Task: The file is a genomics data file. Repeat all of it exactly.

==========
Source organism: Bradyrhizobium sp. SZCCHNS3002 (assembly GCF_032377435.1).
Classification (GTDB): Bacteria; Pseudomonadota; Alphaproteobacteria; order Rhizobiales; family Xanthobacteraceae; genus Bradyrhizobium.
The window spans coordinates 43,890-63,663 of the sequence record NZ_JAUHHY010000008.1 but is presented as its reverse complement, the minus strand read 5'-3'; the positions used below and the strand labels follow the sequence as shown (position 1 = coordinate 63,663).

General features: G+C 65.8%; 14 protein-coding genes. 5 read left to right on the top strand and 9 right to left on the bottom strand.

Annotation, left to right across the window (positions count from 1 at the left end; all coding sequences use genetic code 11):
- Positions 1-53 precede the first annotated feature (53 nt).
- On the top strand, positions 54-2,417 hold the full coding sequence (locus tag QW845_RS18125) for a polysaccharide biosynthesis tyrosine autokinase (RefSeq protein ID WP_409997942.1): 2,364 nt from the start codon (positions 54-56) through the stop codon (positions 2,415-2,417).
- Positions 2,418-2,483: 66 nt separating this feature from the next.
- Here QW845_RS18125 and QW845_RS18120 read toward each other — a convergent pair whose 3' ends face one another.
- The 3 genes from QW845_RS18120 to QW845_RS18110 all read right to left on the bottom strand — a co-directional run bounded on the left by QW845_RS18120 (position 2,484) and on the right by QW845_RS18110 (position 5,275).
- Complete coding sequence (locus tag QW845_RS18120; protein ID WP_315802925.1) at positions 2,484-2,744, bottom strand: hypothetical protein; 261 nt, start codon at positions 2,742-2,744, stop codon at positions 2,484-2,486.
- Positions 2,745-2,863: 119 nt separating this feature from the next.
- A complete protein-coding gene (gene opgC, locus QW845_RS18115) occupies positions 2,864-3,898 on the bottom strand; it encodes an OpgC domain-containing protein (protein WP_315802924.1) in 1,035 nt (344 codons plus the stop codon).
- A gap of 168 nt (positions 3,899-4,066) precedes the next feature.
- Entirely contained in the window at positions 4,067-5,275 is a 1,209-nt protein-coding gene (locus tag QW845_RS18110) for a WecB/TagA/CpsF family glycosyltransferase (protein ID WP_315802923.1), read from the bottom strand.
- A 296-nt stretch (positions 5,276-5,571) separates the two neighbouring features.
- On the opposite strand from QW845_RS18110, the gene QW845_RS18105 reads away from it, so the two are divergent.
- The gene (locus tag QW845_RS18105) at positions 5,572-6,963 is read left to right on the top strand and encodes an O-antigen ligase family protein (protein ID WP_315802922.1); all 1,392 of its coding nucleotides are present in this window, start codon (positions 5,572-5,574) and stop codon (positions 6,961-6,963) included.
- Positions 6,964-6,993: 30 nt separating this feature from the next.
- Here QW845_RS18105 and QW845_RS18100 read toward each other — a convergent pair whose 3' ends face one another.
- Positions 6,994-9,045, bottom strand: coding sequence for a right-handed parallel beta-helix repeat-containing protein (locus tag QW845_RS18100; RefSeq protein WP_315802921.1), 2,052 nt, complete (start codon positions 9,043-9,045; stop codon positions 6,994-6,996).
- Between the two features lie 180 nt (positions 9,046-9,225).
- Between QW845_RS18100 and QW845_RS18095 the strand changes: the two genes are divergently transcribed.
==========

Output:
Source organism: Bradyrhizobium sp. SZCCHNS3002 (assembly GCF_032377435.1).
Classification (GTDB): Bacteria; Pseudomonadota; Alphaproteobacteria; order Rhizobiales; family Xanthobacteraceae; genus Bradyrhizobium.
The window spans coordinates 43,890-63,663 of the sequence record NZ_JAUHHY010000008.1 but is presented as its reverse complement, the minus strand read 5'-3'; the positions used below and the strand labels follow the sequence as shown (position 1 = coordinate 63,663).

General features: G+C 65.8%; 14 protein-coding genes. 5 read left to right on the top strand and 9 right to left on the bottom strand.

Annotation, left to right across the window (positions count from 1 at the left end; all coding sequences use genetic code 11):
- Positions 1-53 precede the first annotated feature (53 nt).
- On the top strand, positions 54-2,417 hold the full coding sequence (locus tag QW845_RS18125) for a polysaccharide biosynthesis tyrosine autokinase (RefSeq protein ID WP_409997942.1): 2,364 nt from the start codon (positions 54-56) through the stop codon (positions 2,415-2,417).
- Positions 2,418-2,483: 66 nt separating this feature from the next.
- Here QW845_RS18125 and QW845_RS18120 read toward each other — a convergent pair whose 3' ends face one another.
- The 3 genes from QW845_RS18120 to QW845_RS18110 all read right to left on the bottom strand — a co-directional run bounded on the left by QW845_RS18120 (position 2,484) and on the right by QW845_RS18110 (position 5,275).
- Complete coding sequence (locus tag QW845_RS18120; protein ID WP_315802925.1) at positions 2,484-2,744, bottom strand: hypothetical protein; 261 nt, start codon at positions 2,742-2,744, stop codon at positions 2,484-2,486.
- Positions 2,745-2,863: 119 nt separating this feature from the next.
- A complete protein-coding gene (gene opgC, locus QW845_RS18115) occupies positions 2,864-3,898 on the bottom strand; it encodes an OpgC domain-containing protein (protein WP_315802924.1) in 1,035 nt (344 codons plus the stop codon).
- A gap of 168 nt (positions 3,899-4,066) precedes the next feature.
- Entirely contained in the window at positions 4,067-5,275 is a 1,209-nt protein-coding gene (locus tag QW845_RS18110) for a WecB/TagA/CpsF family glycosyltransferase (protein ID WP_315802923.1), read from the bottom strand.
- A 296-nt stretch (positions 5,276-5,571) separates the two neighbouring features.
- On the opposite strand from QW845_RS18110, the gene QW845_RS18105 reads away from it, so the two are divergent.
- The gene (locus tag QW845_RS18105) at positions 5,572-6,963 is read left to right on the top strand and encodes an O-antigen ligase family protein (protein ID WP_315802922.1); all 1,392 of its coding nucleotides are present in this window, start codon (positions 5,572-5,574) and stop codon (positions 6,961-6,963) included.
- Positions 6,964-6,993: 30 nt separating this feature from the next.
- Here QW845_RS18105 and QW845_RS18100 read toward each other — a convergent pair whose 3' ends face one another.
- Positions 6,994-9,045, bottom strand: coding sequence for a right-handed parallel beta-helix repeat-containing protein (locus tag QW845_RS18100; RefSeq protein WP_315802921.1), 2,052 nt, complete (start codon positions 9,043-9,045; stop codon positions 6,994-6,996).
- Between the two features lie 180 nt (positions 9,046-9,225).
- Between QW845_RS18100 and QW845_RS18095 the strand changes: the two genes are divergently transcribed.